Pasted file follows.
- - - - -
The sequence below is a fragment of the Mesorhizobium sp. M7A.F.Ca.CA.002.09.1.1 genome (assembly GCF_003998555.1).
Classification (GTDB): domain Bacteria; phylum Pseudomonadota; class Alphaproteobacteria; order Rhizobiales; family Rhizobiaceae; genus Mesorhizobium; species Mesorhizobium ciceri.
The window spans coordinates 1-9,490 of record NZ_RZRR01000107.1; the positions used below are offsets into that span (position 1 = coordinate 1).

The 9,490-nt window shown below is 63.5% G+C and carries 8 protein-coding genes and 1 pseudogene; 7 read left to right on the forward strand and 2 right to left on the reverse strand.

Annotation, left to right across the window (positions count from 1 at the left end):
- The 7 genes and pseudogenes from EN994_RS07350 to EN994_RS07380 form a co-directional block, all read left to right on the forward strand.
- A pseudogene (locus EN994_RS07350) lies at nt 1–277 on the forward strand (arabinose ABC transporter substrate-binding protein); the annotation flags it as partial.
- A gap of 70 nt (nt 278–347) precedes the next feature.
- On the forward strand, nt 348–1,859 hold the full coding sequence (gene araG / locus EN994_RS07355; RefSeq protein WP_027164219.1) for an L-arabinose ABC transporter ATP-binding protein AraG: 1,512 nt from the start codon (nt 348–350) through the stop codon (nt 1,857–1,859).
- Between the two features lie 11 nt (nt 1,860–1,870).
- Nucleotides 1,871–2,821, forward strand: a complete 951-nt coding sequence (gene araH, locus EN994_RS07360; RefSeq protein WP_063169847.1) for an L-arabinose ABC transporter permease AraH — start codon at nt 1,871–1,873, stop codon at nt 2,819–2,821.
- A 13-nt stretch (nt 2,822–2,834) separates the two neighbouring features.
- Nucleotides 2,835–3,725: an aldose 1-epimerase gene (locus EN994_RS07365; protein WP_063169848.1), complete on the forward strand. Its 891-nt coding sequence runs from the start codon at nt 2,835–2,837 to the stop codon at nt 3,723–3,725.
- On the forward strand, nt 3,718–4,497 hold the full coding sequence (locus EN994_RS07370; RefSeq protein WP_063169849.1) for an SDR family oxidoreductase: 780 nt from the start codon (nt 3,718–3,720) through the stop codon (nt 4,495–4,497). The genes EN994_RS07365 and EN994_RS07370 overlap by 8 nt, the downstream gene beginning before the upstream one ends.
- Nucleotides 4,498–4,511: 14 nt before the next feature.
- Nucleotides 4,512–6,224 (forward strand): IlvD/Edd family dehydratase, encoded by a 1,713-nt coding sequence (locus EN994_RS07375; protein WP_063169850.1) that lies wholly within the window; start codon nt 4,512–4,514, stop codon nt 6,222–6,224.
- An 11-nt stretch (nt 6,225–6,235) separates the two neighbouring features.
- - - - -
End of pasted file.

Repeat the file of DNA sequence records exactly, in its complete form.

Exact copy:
The sequence below is a fragment of the Mesorhizobium sp. M7A.F.Ca.CA.002.09.1.1 genome (assembly GCF_003998555.1).
Classification (GTDB): domain Bacteria; phylum Pseudomonadota; class Alphaproteobacteria; order Rhizobiales; family Rhizobiaceae; genus Mesorhizobium; species Mesorhizobium ciceri.
The window spans coordinates 1-9,490 of record NZ_RZRR01000107.1; the positions used below are offsets into that span (position 1 = coordinate 1).

The 9,490-nt window shown below is 63.5% G+C and carries 8 protein-coding genes and 1 pseudogene; 7 read left to right on the forward strand and 2 right to left on the reverse strand.

Annotation, left to right across the window (positions count from 1 at the left end):
- The 7 genes and pseudogenes from EN994_RS07350 to EN994_RS07380 form a co-directional block, all read left to right on the forward strand.
- A pseudogene (locus EN994_RS07350) lies at nt 1–277 on the forward strand (arabinose ABC transporter substrate-binding protein); the annotation flags it as partial.
- A gap of 70 nt (nt 278–347) precedes the next feature.
- On the forward strand, nt 348–1,859 hold the full coding sequence (gene araG / locus EN994_RS07355; RefSeq protein WP_027164219.1) for an L-arabinose ABC transporter ATP-binding protein AraG: 1,512 nt from the start codon (nt 348–350) through the stop codon (nt 1,857–1,859).
- Between the two features lie 11 nt (nt 1,860–1,870).
- Nucleotides 1,871–2,821, forward strand: a complete 951-nt coding sequence (gene araH, locus EN994_RS07360; RefSeq protein WP_063169847.1) for an L-arabinose ABC transporter permease AraH — start codon at nt 1,871–1,873, stop codon at nt 2,819–2,821.
- A 13-nt stretch (nt 2,822–2,834) separates the two neighbouring features.
- Nucleotides 2,835–3,725: an aldose 1-epimerase gene (locus EN994_RS07365; protein WP_063169848.1), complete on the forward strand. Its 891-nt coding sequence runs from the start codon at nt 2,835–2,837 to the stop codon at nt 3,723–3,725.
- On the forward strand, nt 3,718–4,497 hold the full coding sequence (locus EN994_RS07370; RefSeq protein WP_063169849.1) for an SDR family oxidoreductase: 780 nt from the start codon (nt 3,718–3,720) through the stop codon (nt 4,495–4,497). The genes EN994_RS07365 and EN994_RS07370 overlap by 8 nt, the downstream gene beginning before the upstream one ends.
- Nucleotides 4,498–4,511: 14 nt before the next feature.
- Nucleotides 4,512–6,224 (forward strand): IlvD/Edd family dehydratase, encoded by a 1,713-nt coding sequence (locus EN994_RS07375; protein WP_063169850.1) that lies wholly within the window; start codon nt 4,512–4,514, stop codon nt 6,222–6,224.
- An 11-nt stretch (nt 6,225–6,235) separates the two neighbouring features.